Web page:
Arriving in the early evening after travelling all day, we went to sleep in a dormitory with other Chinese teenagers who all, to our amazement, managed to get undressed and shower without showing an inch of flesh. This proved quite a challenge to us less inhibited girls trying to do in Rome as the Romans did. The next day we hung around until afternoon in the steamy convent grounds, and then I was first in alphabetical order for the exam.

I was shown into a little room, where a bowing, smiling, gentle little Chinese nun in heavy black horn-rimmed spectacles and starched veil awaited me. It would have been bad enough trying to understand a Chinese person’s French, spoken by someone who had never been to France or met a French person, but worse was to come. She made a cup of tea and offered me a cake, baked especially for us all, she explained in broken English.

So there we were, an Asian nun, performing, not the tea ceremony of her culture, but an adulterated version of a western ritual, and speaking a foreign language to a person who couldn’t make out a word she was saying, and who knew that shortly an even greater ordeal awaited, in which two people who already couldn’t understand each other, were about to embark on a conversation in a language foreign to them both.

But it was the preliminary that almost silenced me. I bit into the cake, and discovered with horror that the nuns knew no more about baking English cakes than they did about speaking French. They had obviously used sawdust held together, not with butter and eggs, but with some sort of inedible glue. With the first bite drying out my mouth and clogging my throat, I realised that now I had to struggle through the whole of this un-eatable culinary disaster, as well as bluff my way through the exam. Each bite nearly choked me, and I still had to look as though it was delicious.

Somehow I got to end of this terrible experience, and there seemed to be an unspoken agreement that if I ate the cake, she would find my school girl French understandable and acceptable to her Chinese ears. I left with us both bowing and smiling, with great good humour, and walked into my classmate waiting to go in. She raised her eye-brows questioningly, and I smiled maliciously, which she optimistically took for re-assurance… later our profane school- girlish post mortems and accusations would have curled the ears of these innocent kindly nuns.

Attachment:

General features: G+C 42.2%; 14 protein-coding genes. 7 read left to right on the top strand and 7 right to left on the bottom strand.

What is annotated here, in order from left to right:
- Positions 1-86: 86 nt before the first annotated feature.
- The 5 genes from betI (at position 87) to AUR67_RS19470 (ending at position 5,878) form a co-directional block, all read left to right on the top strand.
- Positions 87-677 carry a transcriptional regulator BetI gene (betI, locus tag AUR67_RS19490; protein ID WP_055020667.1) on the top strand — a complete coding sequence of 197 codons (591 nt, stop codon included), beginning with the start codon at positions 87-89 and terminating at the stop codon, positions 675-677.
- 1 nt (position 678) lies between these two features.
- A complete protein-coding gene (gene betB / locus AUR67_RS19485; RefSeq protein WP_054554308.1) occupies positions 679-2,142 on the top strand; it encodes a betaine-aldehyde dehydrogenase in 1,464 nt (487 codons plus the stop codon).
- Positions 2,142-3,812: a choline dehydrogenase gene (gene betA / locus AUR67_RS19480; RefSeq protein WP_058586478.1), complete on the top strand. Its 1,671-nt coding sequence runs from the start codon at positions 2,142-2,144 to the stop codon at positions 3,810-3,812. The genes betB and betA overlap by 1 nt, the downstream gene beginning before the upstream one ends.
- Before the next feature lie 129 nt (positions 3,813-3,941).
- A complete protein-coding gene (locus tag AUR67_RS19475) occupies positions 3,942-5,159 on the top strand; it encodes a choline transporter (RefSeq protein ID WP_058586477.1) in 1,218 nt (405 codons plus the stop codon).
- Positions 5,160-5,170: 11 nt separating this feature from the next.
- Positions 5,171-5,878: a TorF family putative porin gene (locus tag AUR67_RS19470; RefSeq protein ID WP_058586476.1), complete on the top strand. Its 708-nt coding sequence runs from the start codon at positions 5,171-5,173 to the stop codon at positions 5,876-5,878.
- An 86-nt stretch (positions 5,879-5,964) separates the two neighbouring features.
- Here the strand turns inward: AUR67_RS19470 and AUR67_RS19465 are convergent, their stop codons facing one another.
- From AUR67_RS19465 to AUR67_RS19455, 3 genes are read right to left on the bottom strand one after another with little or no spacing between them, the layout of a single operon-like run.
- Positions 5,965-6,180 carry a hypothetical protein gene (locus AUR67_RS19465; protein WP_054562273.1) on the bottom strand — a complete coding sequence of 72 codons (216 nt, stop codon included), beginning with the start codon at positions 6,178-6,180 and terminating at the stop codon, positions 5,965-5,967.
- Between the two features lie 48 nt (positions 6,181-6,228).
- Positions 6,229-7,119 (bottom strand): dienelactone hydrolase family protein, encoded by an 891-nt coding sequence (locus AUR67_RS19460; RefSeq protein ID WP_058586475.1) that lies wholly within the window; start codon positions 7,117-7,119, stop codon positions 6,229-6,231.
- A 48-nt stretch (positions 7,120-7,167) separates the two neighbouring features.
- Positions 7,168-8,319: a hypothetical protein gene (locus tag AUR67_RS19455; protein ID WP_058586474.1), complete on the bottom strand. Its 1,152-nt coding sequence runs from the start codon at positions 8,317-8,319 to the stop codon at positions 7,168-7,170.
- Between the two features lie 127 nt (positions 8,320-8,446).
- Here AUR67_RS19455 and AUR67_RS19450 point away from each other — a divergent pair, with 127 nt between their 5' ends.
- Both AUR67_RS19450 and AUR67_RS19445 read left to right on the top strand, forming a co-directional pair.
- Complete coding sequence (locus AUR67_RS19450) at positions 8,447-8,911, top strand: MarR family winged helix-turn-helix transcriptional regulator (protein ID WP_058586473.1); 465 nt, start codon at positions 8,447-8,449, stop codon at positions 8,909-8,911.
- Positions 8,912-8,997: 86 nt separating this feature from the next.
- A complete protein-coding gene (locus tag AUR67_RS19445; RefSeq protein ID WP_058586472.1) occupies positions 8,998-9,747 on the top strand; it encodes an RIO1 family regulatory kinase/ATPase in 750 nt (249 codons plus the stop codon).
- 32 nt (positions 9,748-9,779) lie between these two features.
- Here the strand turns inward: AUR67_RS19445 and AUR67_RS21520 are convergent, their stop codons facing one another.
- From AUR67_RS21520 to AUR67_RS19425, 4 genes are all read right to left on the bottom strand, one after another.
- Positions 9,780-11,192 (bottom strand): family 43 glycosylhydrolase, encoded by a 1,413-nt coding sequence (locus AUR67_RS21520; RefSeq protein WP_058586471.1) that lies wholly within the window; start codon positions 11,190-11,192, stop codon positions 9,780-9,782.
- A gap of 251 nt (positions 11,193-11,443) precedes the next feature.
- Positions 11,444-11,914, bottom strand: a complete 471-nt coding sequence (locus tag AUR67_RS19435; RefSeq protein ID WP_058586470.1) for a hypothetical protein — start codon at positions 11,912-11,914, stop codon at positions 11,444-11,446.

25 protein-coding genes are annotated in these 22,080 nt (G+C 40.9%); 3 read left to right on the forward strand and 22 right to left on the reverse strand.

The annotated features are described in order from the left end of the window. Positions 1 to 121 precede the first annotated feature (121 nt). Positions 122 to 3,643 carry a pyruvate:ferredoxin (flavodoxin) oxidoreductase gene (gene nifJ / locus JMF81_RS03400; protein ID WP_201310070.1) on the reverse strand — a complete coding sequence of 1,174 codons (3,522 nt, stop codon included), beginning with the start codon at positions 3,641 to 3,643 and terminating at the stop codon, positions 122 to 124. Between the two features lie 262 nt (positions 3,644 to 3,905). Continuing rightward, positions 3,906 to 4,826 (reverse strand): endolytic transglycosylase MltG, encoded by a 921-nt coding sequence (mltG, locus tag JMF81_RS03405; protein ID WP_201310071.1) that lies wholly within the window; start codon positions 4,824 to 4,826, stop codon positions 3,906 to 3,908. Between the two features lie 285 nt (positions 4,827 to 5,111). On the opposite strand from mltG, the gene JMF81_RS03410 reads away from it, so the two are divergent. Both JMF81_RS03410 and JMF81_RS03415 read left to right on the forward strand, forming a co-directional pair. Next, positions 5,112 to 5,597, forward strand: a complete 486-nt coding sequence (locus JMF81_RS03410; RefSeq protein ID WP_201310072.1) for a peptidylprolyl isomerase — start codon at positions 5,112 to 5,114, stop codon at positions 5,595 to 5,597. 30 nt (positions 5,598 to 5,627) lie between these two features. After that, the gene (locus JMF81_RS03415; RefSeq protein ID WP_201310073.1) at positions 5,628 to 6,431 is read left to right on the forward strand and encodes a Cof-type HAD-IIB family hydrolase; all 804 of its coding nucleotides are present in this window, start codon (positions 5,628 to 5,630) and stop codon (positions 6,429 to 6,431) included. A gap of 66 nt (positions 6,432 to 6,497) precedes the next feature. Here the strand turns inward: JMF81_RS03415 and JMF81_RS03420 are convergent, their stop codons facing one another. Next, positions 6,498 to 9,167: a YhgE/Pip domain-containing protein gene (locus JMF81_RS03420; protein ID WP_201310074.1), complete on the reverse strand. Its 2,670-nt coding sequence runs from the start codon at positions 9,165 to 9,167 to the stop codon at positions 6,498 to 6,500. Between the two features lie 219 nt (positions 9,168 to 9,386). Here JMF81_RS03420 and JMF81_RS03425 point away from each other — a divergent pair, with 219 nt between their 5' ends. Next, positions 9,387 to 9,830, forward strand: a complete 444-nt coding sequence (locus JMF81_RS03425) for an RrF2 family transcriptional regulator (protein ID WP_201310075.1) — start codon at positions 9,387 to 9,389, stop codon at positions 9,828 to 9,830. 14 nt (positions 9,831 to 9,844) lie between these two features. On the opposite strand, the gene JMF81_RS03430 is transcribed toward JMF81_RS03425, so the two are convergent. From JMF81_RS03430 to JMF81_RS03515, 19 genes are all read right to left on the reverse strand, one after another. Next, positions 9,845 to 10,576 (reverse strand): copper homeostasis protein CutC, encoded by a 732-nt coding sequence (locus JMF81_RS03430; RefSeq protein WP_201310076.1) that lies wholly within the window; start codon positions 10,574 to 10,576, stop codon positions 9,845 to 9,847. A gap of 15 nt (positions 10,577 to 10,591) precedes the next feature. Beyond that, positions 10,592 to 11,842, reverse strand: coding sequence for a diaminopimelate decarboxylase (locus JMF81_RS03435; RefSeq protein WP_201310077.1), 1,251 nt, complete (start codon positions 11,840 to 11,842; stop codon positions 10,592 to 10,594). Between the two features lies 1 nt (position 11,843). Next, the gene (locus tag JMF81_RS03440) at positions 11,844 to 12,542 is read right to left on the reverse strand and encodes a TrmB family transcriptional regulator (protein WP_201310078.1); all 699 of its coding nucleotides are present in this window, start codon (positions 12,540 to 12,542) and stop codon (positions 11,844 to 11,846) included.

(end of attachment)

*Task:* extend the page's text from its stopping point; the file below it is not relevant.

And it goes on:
Other teas, with silver teapots, even a white-capped maid, tiers of scrumptious cakes, and lace napkins have never blotted out the memory of this ordeal. And now, a law unto myself, I break all the rules of the English ritual afternoon tea, which is a very different thing to tea ceremonies in parts of the world where tea drinking originated. My most daring break with convention is to put the milk in first, considered so vulgar by generations of tea drinking aficionados.

And having discovered that tea tastes much nicer when the milk goes in first, I have now also discovered that science supports my taste buds. According to research carried out by the Royal Society of Chemistry in 2003,”… if milk is poured into hot tea, individual drops separate from the bulk of the milk and come into contact with the high temperatures of the tea for enough time for significant denaturation or degradation of the milk to occur.” There you go, as they say in this country…

I have n’t space to touch on one of the most thrilling aspects of drinking tea, which used to be illegal in this country, and provoked fiery debate by male Members of Parliament; and now since 1981, it’s become illegal again ( MEN !!!). I refer to the innocent pastime of reading the tea leaves… but that is too vast and esoteric a subject for this little blog to tackle!

 

Food for threadbare gourmets

Cucumber sandwiches are de rigueur for the ritual English afternoon tea, and very dull they can be too. These I served for a friend’s birthday party, and we gobbled them up… with relish….
Apart from white bread sliced as thinly as possible – even supermarket sliced does the job… you need peeled and thinly sliced cucumber, eight ounces of softened cream cheese, quarter of a cup of mayonnaise, a good sprinkling of onion powder, garlic powder and a pinch of lemon pepper if you have it.
Mix everything except the bread and cucumber, spread the mix on the bread, and arrange the cucumber on top. Cover with another slice of bread also spread with the mixture. Press down firmly, and cut into dainty bite-sized sandwiches. Irresistible.

Food for thought

By experts in poverty I do not mean sociologists, but poor men.
GK Chesterton

34 Comments

Filed under addictions, colonial life, cookery/recipes, culture, great days, humour, life/style, love, The Sound of Water, Thoughts on writing and life, uncategorised

Saying yes to beauty

100_0559
Sitting on the sofa, sipping my afternoon cup of tea, I craned to watch a sooty blackbird. It was pecking with its orange beak at the apple nailed to the fence outside the window. Beyond the fence is a wild gully, where I’ve encouraged blue and white agapanthus and arum lilies, pink impatiens and orange nasturtiums to spread. I planted flax for the tuis to feed on their flowers, and encouraged thickets of swan plants or milkweed as they’re also known, to feed the monarch butterflies.

Dominating the gully is an oak tree, grown from an acorn by my grandsons and I. It’s flourished and become a large tree in the years we’ve been here, and I love it for all that it symbolizes about those happy years of my grand-children’s childhood.